Since I’m not getting political, I’m not going to say that Chief Wahoo is racist or anything. I’m not going to say that I’m happy the Indians’ logo has changed to a bold “C” or that I think perhaps there may be a better team name for a Cleveland baseball team than the “Indians.”
In any case, baseball is totally cool. It’s fun going to games because you can do cool things like pay $12 for a small beer or $12 for some nachos that will make you shit profusely and you get to check out all the players’ outfits and watch all the interesting city people and find patterns in the advertisements’ rotations. I mean, you can watch the game, too, but that would get in the way of some serious gift-shop browsing or line-waiting for a $5 bottle of water. (When we got there, I jokingly said I was thirsty but didn’t want to pay $5 for a bottle of water; to my great surprise, I then glanced at the concession board–“$4.25 Bottled Water”–and I nearly spit out the water I wished I was drinking as I discovered my facetious exaggeration turned out to be precisely accurate.)
Anyway, I know I’ve kept this pretty down-the-middle politically, not really even touching on sensitive topics at all or spouting liberal nonsense, but if you’ll excuse my crassness for one second while I get a little political here: the outfits. I just cannot get behind the full-pants look. If you’re going to play baseball, you need to pull your socks up to your knees outside your pants! How am I supposed to tell an Indians player from a Target employee if they aren’t flaunting the capri-pants look as an indicator?? The loose pants look is just so lazy. Baseball players these days, showing no respect for themselves, not taking pride in their team identity, man. I need the tan glorified-sweatpants to be tucked into their socks. This is an issue I just won’t budge on. And I only saw two of our players with their socks as such. It’s a damn shame; a damn SHAME.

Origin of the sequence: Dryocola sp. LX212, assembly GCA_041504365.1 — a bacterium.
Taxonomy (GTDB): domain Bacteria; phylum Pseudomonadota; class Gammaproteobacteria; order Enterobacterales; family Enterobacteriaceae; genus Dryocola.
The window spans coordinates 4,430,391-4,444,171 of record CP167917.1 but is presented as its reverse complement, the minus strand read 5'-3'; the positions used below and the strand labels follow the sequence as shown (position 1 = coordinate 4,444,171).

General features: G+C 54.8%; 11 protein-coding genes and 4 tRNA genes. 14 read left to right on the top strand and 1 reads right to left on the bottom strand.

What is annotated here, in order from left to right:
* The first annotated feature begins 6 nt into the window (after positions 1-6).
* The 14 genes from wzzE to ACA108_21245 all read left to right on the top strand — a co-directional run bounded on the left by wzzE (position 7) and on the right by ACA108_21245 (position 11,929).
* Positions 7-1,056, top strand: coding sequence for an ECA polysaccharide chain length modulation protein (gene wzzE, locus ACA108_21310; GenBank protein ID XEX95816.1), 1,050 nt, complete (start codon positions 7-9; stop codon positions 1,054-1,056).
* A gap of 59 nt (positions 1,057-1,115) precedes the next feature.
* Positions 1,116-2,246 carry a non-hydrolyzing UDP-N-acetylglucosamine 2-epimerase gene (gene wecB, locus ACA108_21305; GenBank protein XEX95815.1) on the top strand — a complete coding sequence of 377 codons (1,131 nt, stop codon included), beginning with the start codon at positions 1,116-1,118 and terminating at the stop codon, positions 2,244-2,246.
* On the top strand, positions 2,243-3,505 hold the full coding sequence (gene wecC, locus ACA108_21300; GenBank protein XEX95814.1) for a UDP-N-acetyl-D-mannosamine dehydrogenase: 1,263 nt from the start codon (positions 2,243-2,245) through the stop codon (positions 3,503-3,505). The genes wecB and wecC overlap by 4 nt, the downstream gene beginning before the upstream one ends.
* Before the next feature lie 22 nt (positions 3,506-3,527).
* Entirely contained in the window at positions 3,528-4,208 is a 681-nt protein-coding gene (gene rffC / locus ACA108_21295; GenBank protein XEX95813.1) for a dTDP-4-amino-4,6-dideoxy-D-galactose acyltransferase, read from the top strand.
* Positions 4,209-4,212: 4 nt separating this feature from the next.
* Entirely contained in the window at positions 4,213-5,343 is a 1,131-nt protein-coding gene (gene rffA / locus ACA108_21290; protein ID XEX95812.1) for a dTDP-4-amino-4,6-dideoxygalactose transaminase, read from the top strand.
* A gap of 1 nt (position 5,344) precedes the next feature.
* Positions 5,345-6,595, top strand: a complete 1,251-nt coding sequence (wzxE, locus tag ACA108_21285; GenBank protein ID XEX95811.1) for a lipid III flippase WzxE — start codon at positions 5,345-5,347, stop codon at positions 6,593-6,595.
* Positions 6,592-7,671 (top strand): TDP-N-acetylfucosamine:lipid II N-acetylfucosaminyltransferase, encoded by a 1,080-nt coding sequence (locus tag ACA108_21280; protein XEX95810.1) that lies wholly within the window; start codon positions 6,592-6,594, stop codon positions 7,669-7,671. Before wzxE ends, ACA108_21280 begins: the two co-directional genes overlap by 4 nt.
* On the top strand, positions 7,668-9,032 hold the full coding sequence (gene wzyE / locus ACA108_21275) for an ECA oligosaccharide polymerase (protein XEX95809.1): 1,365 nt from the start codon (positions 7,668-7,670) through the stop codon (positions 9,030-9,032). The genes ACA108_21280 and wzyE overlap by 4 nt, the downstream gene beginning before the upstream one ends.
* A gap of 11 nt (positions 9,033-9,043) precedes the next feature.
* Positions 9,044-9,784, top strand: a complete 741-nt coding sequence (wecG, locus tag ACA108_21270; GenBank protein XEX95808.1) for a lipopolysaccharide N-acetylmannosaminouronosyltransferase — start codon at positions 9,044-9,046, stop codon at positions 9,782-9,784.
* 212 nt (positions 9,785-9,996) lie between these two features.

Sorry I went on a liberal rant there, but I’m just very passionate about baseball players looking like baseball players. I’m sure ya’ll feel the exact same way; yup, I said it. Saying what’s on everyone’s minds that they’re too shy to vocalize themselves.
Anyway, so the Indians won against the Oakland Losers or whatever their team is called. It was a pretty cool game, except the pitchers got my hopes up that I might be witness to some sort of record-breaking strikeout streak, but then they flopped last minute. You know, because half the fun of sports is just racking up and spewing hundreds of stats for every day of the week, week of the month, month of the year, until next thing you know, I broke a record for the first Indians fan to attend a game in Cleveland on a Tuesday in May while wearing blue underwear and sporting a scorpion tattoo, to utter the words, “I gotta piss like you won’t BELIEVE” under a partly cloudy sky and with the social security number is 581… Uh, but yeah. That’s what sports stats sound like to me, how they get so intricate and ridiculous.
So, yeah. I had a good time with my friends at the game. I did some clapping. Took a few pictures. Tried to score some free stuff. Quite a time. On our way out of the stadium, my friend found a baseball hat just sitting on a bench. It was gray with a yellow Chief Wahoo logo embroidered on it. She was going to take it, and carried it with us for several yards, but ended up setting it down on a bench because we discussed how it was kind of racist and she couldn’t really let herself wear it or support it. When she set it down on the bench, I looked at it, and realized how it was fair game at that point, and how I didn’t have an Indians cap, but I ended up leaving it there for someone else instead of taking it home for myself because gray’s really not my color–not to get political or anything. I just can’t wear gray, and I won’t budge on that.